Dilapidated cycle lanes must be included in road maintenance programmes if people are to continue to get on their bikes, according to an Oxford church minister.

The Rev James Bloice-Smith, minister of Headington Baptist Church, urged city councillors to put pressure on Oxfordshire County Council to help improve road markings for the thousands of cyclists in the city.

He said: "Cyclists aren't happy with pedestrians and cars, cars are mad with pedestrians and cyclists, and pedestrians feel pretty intimidated.

"All three groups don't seem to know what they should be doing. I feel endangered on a bike when buses cut me up and when pedestrians step into a cycle lane.

"Cycle lane provision could be improved, but I also think we need more education so that people know exactly where they should be."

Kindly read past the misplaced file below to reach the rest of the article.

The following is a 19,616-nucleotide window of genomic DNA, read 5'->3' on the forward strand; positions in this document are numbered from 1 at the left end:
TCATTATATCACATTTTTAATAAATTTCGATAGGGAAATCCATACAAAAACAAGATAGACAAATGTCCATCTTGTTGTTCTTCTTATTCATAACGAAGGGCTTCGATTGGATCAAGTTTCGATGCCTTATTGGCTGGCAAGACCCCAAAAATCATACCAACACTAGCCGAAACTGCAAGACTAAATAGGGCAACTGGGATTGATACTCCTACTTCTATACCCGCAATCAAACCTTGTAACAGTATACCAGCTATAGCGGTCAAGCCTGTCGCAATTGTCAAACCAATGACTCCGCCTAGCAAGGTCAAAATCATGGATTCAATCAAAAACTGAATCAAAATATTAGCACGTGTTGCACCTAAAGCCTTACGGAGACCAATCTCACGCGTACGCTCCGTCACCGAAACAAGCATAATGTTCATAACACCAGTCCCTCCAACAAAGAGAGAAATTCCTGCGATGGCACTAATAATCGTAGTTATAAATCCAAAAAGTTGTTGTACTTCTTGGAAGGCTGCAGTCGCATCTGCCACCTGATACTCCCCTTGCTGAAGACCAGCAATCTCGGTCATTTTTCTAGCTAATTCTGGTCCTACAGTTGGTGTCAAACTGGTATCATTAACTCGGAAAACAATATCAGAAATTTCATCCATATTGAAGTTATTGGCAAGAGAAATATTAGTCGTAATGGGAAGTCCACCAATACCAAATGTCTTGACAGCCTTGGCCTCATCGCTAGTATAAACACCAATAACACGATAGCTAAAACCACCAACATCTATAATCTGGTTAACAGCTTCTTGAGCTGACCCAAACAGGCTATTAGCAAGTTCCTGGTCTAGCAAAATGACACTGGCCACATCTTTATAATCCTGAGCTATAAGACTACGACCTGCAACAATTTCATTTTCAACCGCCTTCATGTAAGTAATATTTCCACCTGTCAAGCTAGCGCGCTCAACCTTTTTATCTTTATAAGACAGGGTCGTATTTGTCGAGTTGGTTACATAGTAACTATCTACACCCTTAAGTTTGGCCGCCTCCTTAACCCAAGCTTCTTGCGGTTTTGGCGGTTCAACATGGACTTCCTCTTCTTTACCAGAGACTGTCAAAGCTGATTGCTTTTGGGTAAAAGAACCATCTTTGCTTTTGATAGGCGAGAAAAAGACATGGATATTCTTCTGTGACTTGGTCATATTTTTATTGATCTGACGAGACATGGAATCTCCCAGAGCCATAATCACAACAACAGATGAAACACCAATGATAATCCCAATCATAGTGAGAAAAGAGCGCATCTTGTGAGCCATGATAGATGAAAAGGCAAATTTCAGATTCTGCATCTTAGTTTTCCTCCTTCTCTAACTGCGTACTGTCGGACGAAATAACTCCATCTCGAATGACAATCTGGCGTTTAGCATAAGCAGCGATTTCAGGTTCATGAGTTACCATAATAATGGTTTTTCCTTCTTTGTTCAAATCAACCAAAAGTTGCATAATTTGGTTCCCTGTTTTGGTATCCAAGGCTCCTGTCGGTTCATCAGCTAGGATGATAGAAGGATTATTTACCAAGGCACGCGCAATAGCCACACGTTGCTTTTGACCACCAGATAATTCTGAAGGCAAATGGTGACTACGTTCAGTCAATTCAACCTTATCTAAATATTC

He said some motorists pulled into cycle lanes to get past, rather than be held up behind another vehicle waiting to turn right.

"In some cases, like Windmill Road, it is too narrow, and some people even park their cars in the cycle lanes, which most of the time are useless," he said, adding that cycle lanes on the pavement were intimidating and confusing for pedestrians.

Mr Bloice-Smith said: "Pedestrians don't always recognise cycle lanes exist, and are unaware if they are walking on one."

He showed councillors slides of problem sites, including the corner of Headley Way and London Road, where cycle lane signs on the pavement had worn off.

His slides included one of outside Headington Junior School where a cycle lane meets a pedestrian crossing, and the cycle track appears to end at a junction.

Mr Bloice-Smith said: "Does that mean cyclists are meant to get off and push? Similarly at the top of Latimer Road there are dotted lines and it is not clear whether a cyclist should stop or keep going."

Stephen Tall, Headington city council member, said: "I have asked county council officers for a map of the cycle paths in Oxford, specifically Headington and Marston.

"What does worry me is that what may have been regarded as one adequate cycle route clearly isn't because it runs straight into a lamp post. When the county assesses its road maintenance it needs to look at the designated cycle tracks."